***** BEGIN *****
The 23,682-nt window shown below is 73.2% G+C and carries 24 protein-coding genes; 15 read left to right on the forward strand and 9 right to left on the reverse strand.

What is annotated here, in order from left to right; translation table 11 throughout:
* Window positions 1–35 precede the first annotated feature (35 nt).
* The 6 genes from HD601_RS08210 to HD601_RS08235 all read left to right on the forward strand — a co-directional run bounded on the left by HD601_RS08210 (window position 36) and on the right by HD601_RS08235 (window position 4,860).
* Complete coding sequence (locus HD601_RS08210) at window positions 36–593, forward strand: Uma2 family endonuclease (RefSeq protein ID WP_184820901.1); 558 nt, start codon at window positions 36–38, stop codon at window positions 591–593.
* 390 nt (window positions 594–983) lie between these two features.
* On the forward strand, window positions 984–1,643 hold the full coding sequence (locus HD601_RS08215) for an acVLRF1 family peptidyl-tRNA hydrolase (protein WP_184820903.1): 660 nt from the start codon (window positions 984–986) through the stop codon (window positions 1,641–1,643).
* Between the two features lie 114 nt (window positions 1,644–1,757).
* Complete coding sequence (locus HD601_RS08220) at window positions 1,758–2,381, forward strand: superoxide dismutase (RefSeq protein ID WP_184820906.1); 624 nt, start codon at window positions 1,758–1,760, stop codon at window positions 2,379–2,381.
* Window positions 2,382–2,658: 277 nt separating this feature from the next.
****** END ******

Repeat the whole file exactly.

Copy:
The 23,682-nt window shown below is 73.2% G+C and carries 24 protein-coding genes; 15 read left to right on the forward strand and 9 right to left on the reverse strand.

What is annotated here, in order from left to right; translation table 11 throughout:
* Window positions 1–35 precede the first annotated feature (35 nt).
* The 6 genes from HD601_RS08210 to HD601_RS08235 all read left to right on the forward strand — a co-directional run bounded on the left by HD601_RS08210 (window position 36) and on the right by HD601_RS08235 (window position 4,860).
* Complete coding sequence (locus HD601_RS08210) at window positions 36–593, forward strand: Uma2 family endonuclease (RefSeq protein ID WP_184820901.1); 558 nt, start codon at window positions 36–38, stop codon at window positions 591–593.
* 390 nt (window positions 594–983) lie between these two features.
* On the forward strand, window positions 984–1,643 hold the full coding sequence (locus HD601_RS08215) for an acVLRF1 family peptidyl-tRNA hydrolase (protein WP_184820903.1): 660 nt from the start codon (window positions 984–986) through the stop codon (window positions 1,641–1,643).
* Between the two features lie 114 nt (window positions 1,644–1,757).
* Complete coding sequence (locus HD601_RS08220) at window positions 1,758–2,381, forward strand: superoxide dismutase (RefSeq protein ID WP_184820906.1); 624 nt, start codon at window positions 1,758–1,760, stop codon at window positions 2,379–2,381.
* Window positions 2,382–2,658: 277 nt separating this feature from the next.